Review: The Perks of Being a Wallflower • Glam Adelaide

Review: The Perks of Being a Wallflower

Stephen Chbosky, author of The Perks of Being a Wallflower, chose to adapt this modern classic on growing up for the screen, and thus created a moving tale of love, hope, fear and loss – and most significantly, the friends who help us through life.

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Stephen Chbosky, author of The Perks of Being a Wallflower, chose to adapt this modern classic on growing up for the screen, and thus created a moving tale of love, hope, fear and loss – and most significantly, the friends who help us through life.

The angst of growing up is explored in Chbosky's touching tale through a trio of teens growing up in an upmarket Pittsburgh high school. Following roles in Riding In Cars With Boys and The Butterfly Effect, Logan Lerman plays leading character, the shy, fifteen year old Charlie.

About to start his freshman year, Charlie is still mourning the death of his best friend, Michael, who committed suicide. Finding the growth issue during highschool awkward and painful at this change in life, he starts writing to a pen-pal, sharing his hopes, fears and longings with them.

English teacher Mr Anderson (Paul Rudd) recognises and encourages Charlie's writing talent, with his confidence rising after meeting Patrick (Ezra Miller) and his stepsister Sam (Emma Watson). The two seniors take the struggling freshman under their wings as he learns joy and pain of growing up.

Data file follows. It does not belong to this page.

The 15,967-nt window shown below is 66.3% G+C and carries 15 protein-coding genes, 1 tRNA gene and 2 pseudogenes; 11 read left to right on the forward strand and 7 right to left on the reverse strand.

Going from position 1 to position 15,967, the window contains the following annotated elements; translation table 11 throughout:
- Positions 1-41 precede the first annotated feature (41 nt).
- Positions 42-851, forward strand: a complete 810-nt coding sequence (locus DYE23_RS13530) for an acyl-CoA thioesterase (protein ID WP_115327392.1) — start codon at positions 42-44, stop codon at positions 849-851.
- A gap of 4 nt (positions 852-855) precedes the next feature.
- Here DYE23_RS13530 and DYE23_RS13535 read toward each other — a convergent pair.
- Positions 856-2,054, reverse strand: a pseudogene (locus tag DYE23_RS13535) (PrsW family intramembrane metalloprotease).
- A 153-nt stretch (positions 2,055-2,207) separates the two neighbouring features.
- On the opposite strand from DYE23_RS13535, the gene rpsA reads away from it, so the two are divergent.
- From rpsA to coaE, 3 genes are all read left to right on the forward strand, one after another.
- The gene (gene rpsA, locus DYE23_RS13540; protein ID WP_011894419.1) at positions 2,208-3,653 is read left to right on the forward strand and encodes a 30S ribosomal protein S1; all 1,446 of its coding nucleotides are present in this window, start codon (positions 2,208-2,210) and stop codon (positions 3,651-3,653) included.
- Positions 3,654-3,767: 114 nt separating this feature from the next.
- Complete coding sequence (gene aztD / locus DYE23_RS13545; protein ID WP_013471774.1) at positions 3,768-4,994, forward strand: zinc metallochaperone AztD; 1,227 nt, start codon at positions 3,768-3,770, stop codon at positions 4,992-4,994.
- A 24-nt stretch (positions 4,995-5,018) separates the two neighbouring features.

This team of supporting actors definitely makes this movie even more attractive. Emma Watson completely rids her Harry Potter character Hermoine Granger in her deep and sympathetic character Sam. Where Ezra Miller who plays her stepbrother Patrick, is a standout with a sparkling screen presence as Patrick, who puts up a bold front to bury his doubts and fears.

I love the comparison that many of us over 20s and over 30s will appreciate from this movie, where how it reminds us of when growing up was about making people we liked a mix tape, over requesting their friendship on Facebook, with tne line "We accept the love we think we deserve" resonating through.

Wallflower is clearly an autobiographical piece, being such an honest look at youth. The "wallflowers" like Charlie will connect with this and understand it; the story reminding us just how hard life can be when you're young.

4/5 stars

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